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first_img Top Stories Derrick Hall satisfied with D-backs’ buying and selling Arizona Cardinals Pro Bowl cornerback Patrick Peterson has been taking advantage of his offseason.Peterson traveled around with his wife, and this wasn’t just a trip to the east coast or the western parts of Europe.“We went to Bali, Dubai, Hong Kong and the Maldives,” Peterson told 98.7 FM Arizona’s Sports Station’s Doug & Wolf.He’s not done, though. When the Cardinals’ mini-camp wraps up on Thursday, he’s headed to France to vacation in Monaco. The 5: Takeaways from the Coyotes’ introduction of Alex Meruelo Arizona Cardinals’ Patrick Peterson (21) stretches during the NFL team’s organized team activity Wednesday, May 23, 2018, in Tempe, Ariz. (AP Photo/Matt York) What won’t be changing for Peterson, though, is the lack of throws in his direction. Of the least-challenged cornerbacks every year, the combination of Peterson being one of the best corners in the league and the lack of a go-to corner on the other side of the field brings a lack of action his way.Peterson’s thought process has evolved on being that guy throughout his career.“Early on in my career I used to get a little bored out there and kind of take plays off and not really focus in and hone in on my craft,” he said.“Now that I’m going into year eight, now that it’s been the last three years that I haven’t really been getting tested, I just want to make sure I’m always engaged in the game.”Peterson will certainly be engaged with Holcomb’s new looks defensively, where he’s looking forward to being put in a position to succeed as a playmaker.“Coach (is) gonna put me in a position to make a lot of plays,” he said. – / 9center_img 0 Comments   Share   Related LinksCardinals players back David Johnson’s decision to skip minicampCardinals’ David Johnson skipping mandatory minicampCardinals GM Keim excited as new pieces put into place at minicampCardinals honor kitchen staffer ahead of deployment with National GuardQB Sam Bradford, Arizona Cardinals sticking to the planPeterson always wanted to see the world as a kid, seeing the ways others live across the globe.His teammate Larry Fitzgerald is known for his offseason traveling, but Peterson is not as much.“Because Larry publicizes travel,” Peterson joked. “Me, I’m just under the covers.”NEW DEFENSEThis year has an adjustment for Peterson and all of his teammates learning a new playbook and style under new Cardinals head coach Steve Wilks, offensive coordinator Mike McCoy and defensive coordinator Al Holcomb.“Honestly, I’m so excited for the strides we have been taking throughout OTAs,” Peterson said.The seven-year veteran credits the trust between Wilks and Holcomb and thinks it will translate to a very effective defense.“Coach Wilks is just letting [Holcomb] do his thing and I believe it’s just gonna allow us to line up and play fast football,” Peterson said. “I believe we will have less mistakes this year.”With Wilks implementing a 4-3, there are new opportunities Peterson’s defense didn’t have while playing in a different system.“When you’re in a 3-4 you have to do so many exotic looks to get to the quarterback,” Peterson said, emphasizing that a simplified approach will allow less thinking and more natural reactions for defenders. Former Cardinals kicker Phil Dawson retires Grace expects Greinke trade to have emotional impactlast_img read more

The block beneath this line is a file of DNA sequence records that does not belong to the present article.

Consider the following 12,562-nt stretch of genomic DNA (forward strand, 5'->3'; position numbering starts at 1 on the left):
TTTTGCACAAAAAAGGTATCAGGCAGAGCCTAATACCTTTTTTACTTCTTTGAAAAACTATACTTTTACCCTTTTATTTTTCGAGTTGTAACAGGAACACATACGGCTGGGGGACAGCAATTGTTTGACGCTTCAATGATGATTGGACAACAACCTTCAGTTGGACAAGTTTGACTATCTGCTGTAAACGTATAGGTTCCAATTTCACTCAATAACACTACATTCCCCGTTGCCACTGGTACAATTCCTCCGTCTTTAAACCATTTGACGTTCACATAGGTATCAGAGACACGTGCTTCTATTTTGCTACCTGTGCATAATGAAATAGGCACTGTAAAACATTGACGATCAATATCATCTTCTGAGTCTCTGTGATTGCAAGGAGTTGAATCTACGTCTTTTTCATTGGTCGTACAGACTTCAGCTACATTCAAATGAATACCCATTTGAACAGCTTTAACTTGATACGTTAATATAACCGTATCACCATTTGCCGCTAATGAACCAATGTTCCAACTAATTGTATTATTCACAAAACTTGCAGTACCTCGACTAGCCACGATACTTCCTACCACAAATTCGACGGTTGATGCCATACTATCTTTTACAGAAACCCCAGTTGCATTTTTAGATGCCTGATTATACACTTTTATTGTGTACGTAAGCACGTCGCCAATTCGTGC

Soil moisture alters nextday rainfall in the United States

first_img Samuel Tuttle, UNH Samuel Tuttle, UNH Samuel Tuttle, UNH When soils are abnormally wet, the chances of next-day rain rise in the West (red) by as much as 50%. Rainfall probabilities drop in the east (blue) but not as much. Soil moisture alters next-day rainfall in the United States By Eric HandMay. 12, 2016 , 2:00 PM When soils are dry, the chance of rain drops in the West (blue) and rises in the east (yellow). center_img When soils are dry, the chance of rain drops in the West (blue) and rises in the east (yellow). ‹› When soils are abnormally wet, the chances of next-day rain rise in the West (red) by as much as 50%. Rainfall probabilities drop in the east (blue) but not as much. Samuel Tuttle, UNH Will it rain tomorrow? Don’t look to the skies, because the answer depends partly on the dampness of the ground beneath your feet. Although the seasons and long-term weather patterns like El Niño matter more, a new study finds that soil moisture also plays a role in influencing next-day rain in the United States. For more than a third of the country, out-of-the-ordinary soil moisture can change the likelihood of next-day rain by a median factor of 13%. The effect depends on where you live. In the West, the feedback is positive: Wet soils increase the chance of a next-day downpour, and dry soils diminish that chance. But east of the Mississippi River, the feedback flips: Wet soils lower the likelihood of rainfall, and dry soils raise it. Why? Rainfall, in general, depends on two things: moisture and daytime heat that create rising, raincloud-producing updrafts. In the sunny, arid West, there is plenty of heat but limited moisture, and so a process called moisture recycling is at work—today’s storms supply the water that evaporates into tomorrow’s rainclouds. But in the east, moisture abounds, and the sun’s energy often goes into evaporating it. This keeps damper regions cool. Rare dry patches are the ones that can heat up enough to form rainclouds. The study, published today in Science, used 9 years of soil moisture data from NASA’s venerable Aqua satellite along with data from a network of rain gauges. Scientists are hoping that newer satellites, like Europe’s Soil Moisture and Ocean Salinity or NASA’s Soil Moisture Active Passive, can start to accumulate long-time series of soil moisture data. Once that happens—and its predictive power is validated—the approach could be folded into weather forecast models, researchers say.last_img read more